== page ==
KBB Editors' Overview
By KBB.com Editors
Introduced in 1994, the Hyundai Accent led U.S. entry-level car sales from 2000-2005, mostly due to its value for the money and an aggressive warranty. Now that fluctuating high fuel prices have this segment heating up, Hyundai's third-generation Accent will have tough new competition for 2010 – Korean partner Kia's Rio, Honda's Fit, Nissan's Versa, Toyota's Yaris and Chevrolet's upgraded Aveo – but it still should continue to be up to the task.
You'll Like This Car If...
If an ultra-practical and affordable subcompact is your next vehicle purchase, you'll appreciate the 2010 Hyundai Accent's value, which includes numerous safety features, a long warranty and unusual availability of accessories. If your driving aspirations are bigger than your budget, you should also appreciate the SE three-door's sporty look, astonishingly responsive handling and cornering capability.
You May Not Like This Car If...
If you want something a bit more expressive, especially in a four-door sedan, or prefer a Japanese or domestic brand, you should take a good look at the Honda Fit, Toyota Yaris, Nissan Versa and the surprisingly competitive Chevy Aveo.
What's New for 2010
For 2010, Hyundai introduces its new "Blue" Edition engine to the Accent lineup. The new engine is up to nine-percent more fuel efficient than last year's powerplant, providing mileage as high as 36 mpg on the highway. Other new features include iPod/USB ports on all radios; standard steering wheel audio controls, sunroof and cruise control on SE and the availability of ABS on the GS trim.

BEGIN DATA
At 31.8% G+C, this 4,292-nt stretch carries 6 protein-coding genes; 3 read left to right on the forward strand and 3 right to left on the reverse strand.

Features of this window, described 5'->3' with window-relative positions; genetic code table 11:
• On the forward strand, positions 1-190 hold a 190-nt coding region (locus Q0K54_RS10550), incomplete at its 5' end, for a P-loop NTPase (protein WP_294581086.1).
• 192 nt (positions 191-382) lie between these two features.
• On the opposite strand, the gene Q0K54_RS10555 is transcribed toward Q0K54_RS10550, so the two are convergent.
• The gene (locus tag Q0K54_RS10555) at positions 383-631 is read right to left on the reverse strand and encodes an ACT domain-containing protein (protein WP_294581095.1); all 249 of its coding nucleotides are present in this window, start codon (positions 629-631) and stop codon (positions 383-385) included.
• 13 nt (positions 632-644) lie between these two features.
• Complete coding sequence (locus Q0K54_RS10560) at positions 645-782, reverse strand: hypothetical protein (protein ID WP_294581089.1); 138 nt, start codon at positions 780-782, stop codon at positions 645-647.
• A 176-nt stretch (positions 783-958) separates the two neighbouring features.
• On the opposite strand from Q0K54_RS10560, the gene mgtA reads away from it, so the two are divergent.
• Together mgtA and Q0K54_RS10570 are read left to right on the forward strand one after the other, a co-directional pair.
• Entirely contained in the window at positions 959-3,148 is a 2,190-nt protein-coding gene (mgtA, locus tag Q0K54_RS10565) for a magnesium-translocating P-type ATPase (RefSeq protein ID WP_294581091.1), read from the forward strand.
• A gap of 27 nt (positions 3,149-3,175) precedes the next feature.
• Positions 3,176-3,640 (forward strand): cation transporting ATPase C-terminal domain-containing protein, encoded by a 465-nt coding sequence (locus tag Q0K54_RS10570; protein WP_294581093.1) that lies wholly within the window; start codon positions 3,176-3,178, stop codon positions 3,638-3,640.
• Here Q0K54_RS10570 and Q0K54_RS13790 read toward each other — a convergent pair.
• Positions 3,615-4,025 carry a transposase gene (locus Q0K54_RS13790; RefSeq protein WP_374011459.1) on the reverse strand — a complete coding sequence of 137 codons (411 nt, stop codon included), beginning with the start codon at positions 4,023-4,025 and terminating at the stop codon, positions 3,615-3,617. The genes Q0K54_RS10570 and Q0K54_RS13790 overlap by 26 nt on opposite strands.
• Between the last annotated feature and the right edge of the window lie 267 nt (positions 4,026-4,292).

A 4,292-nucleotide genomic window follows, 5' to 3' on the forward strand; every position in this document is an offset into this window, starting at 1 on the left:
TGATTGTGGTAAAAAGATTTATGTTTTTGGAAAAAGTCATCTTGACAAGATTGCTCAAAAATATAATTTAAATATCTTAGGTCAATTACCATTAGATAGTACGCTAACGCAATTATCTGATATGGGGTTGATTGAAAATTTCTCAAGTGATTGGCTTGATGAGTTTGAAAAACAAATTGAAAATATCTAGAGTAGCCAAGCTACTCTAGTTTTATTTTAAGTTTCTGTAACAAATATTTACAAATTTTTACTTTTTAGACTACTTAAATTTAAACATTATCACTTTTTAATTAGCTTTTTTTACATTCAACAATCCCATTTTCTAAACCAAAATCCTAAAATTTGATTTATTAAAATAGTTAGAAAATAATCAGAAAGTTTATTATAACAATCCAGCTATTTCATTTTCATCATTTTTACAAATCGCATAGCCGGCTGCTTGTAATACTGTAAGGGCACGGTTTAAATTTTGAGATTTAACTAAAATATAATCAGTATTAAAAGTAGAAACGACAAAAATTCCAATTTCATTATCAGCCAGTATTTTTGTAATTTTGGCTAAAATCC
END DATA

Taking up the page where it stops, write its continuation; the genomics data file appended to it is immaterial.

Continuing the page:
Hyundai's 1.6-liter four-cylinder engine generates 110 horsepower, but it's hardly a strong performer. Driving the optional four-speed automatic in our test GLS sedan, it managed zero-to-60 mph acceleration in a bit over 13 seconds. By today's standards, that's on the slow side. The SE three-door with the manual five-speed transmission can do it in about 11 seconds. Also, like most small engines in inexpensive cars, it's a bit noisy and thrashy at high rpm. Otherwise, our GLS rode and drove fairly well and scooted through turns with surprising response. Despite its eight manual adjustments, the driver's seat did not provide a really comfortable position for us, and its rearward adjustment was insufficient for our longish legs. The cloth-lined trunk is relatively roomy and the rear-seat pass-through is handy, but the smallish rear seat is just par for the class.